Fair Maybe, But Lovely? || Abhinav Aitha

As a sixteen-year-old, first-generation Indian boy, I have been using skin whitening products for ten years. And until a year ago, I did not know that it wasn’t okay. I write this essay under a pseudonym because I am not comfortable publicly claiming that I have such turmoil. Although my school, and grade information, are accurately displayed, I have chosen to remain anonymous. The story that I write is my own struggle and should not be used to make assumptions about others. I hope that by the end of reading this, you gain a better understanding of the struggle people have with their race, if nothing else.

I always love going to India. To me, the actual country is a desolate wasteland, but a few highlights always make it worth the trip: the sixteen-plus hours spent on the flight watching movies, the street vendors selling pani puri, and reconnecting with my cousins after not seeing them for a few years are all things that I cherish.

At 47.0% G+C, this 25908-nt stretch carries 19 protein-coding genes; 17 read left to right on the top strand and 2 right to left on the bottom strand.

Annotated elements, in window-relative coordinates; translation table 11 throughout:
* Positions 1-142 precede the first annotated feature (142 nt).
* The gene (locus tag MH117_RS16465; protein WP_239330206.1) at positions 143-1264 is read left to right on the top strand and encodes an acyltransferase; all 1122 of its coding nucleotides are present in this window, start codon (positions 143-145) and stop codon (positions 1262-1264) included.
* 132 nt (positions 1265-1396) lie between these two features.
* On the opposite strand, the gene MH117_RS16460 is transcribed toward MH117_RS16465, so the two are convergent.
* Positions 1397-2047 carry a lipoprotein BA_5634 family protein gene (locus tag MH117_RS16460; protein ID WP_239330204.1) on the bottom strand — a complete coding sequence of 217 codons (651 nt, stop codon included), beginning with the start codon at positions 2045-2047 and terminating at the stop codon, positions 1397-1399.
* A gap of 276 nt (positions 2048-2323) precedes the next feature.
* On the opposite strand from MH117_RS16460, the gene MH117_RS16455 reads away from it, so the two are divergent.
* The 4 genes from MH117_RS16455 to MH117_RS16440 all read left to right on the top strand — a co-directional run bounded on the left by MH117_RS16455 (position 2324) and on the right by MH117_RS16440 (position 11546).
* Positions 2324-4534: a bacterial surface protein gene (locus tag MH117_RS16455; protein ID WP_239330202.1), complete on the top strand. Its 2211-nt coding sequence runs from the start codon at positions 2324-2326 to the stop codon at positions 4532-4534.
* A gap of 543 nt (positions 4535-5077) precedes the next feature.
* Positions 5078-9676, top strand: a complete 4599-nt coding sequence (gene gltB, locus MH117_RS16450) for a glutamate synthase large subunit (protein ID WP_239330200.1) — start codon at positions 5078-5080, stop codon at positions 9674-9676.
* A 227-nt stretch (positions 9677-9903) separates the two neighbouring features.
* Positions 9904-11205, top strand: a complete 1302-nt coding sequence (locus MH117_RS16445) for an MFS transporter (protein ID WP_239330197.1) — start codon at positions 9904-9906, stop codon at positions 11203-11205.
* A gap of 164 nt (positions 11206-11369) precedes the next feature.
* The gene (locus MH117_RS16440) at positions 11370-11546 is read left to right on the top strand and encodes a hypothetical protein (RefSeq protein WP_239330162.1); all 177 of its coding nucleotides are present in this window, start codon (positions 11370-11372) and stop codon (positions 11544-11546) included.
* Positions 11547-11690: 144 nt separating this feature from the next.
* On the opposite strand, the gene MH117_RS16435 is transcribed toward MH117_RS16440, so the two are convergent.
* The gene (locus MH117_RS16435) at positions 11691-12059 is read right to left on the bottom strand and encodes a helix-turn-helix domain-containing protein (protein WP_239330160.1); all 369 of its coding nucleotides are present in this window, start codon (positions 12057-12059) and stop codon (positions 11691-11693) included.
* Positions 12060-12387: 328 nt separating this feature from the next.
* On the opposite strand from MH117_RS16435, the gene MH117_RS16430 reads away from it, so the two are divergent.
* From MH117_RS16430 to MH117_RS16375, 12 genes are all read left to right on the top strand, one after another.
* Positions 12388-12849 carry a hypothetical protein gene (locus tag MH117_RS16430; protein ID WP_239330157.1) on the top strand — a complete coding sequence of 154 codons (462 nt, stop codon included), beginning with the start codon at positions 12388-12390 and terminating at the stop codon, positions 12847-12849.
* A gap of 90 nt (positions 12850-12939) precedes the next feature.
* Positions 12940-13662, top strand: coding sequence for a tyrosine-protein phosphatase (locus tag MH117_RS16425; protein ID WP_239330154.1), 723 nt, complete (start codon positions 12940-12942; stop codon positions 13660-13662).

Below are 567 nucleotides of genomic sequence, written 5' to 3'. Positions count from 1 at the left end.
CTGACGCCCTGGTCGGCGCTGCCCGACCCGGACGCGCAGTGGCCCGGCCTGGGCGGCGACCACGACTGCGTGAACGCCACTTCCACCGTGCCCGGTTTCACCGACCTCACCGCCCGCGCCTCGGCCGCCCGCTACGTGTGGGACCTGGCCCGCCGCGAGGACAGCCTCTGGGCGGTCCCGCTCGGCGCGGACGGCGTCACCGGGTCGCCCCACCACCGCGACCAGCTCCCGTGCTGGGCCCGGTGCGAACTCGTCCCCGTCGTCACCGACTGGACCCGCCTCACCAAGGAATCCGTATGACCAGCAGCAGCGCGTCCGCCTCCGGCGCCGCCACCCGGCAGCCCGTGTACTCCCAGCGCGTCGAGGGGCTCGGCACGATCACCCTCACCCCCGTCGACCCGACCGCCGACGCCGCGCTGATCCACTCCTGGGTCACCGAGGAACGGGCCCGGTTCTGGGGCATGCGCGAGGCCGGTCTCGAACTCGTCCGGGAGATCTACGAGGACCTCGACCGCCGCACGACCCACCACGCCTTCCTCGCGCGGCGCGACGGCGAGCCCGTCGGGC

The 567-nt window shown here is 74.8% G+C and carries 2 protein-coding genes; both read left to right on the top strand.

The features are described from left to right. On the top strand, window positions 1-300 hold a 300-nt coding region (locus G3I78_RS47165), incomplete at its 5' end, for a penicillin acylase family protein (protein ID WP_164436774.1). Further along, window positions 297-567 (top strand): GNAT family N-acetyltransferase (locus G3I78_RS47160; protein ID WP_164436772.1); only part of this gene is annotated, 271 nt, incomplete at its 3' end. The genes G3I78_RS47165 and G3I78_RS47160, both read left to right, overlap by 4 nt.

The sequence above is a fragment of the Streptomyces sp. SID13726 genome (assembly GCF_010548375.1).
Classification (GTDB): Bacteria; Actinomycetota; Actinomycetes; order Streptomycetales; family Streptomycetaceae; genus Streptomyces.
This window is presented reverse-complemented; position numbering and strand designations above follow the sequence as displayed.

The first time I used Fair & Lovely was when I was four years old. Even as a child, I was already darker than most of my family. My genes, most likely given to me by my maternal grandfather, make me stand out like a mud stain on a white shirt. The harsh India sun, unfortunately, did me no favors.

Ten Years Ago

“Dinner’s ready! Come in!” my aunt yelled over the raucous noises of my cousins. As we approached the door, my aunt scowled at our dirty clothes and sweaty faces. Playing badminton on the dusty roads of Anantapur, in all fairness, was a messy business. Ushering us to the bathroom, we all stood in line to wash our hands, feet, and faces. As the youngest, my aunt rushed to help me. She looked at me, clicking her tongue. “You can’t spend the whole day playing in the sun. Look at your skin!” She shuffled to the soap cabinet and pulled out the sleek white tube of the cream I would use for the next ten years, Fair & Lovely. “Here. This will make your skin fairer. Don’t you want to shine as bright as your brother?” Eagerly nodding, I quickly rushed to the sink. I couldn’t wait to be bright and fair!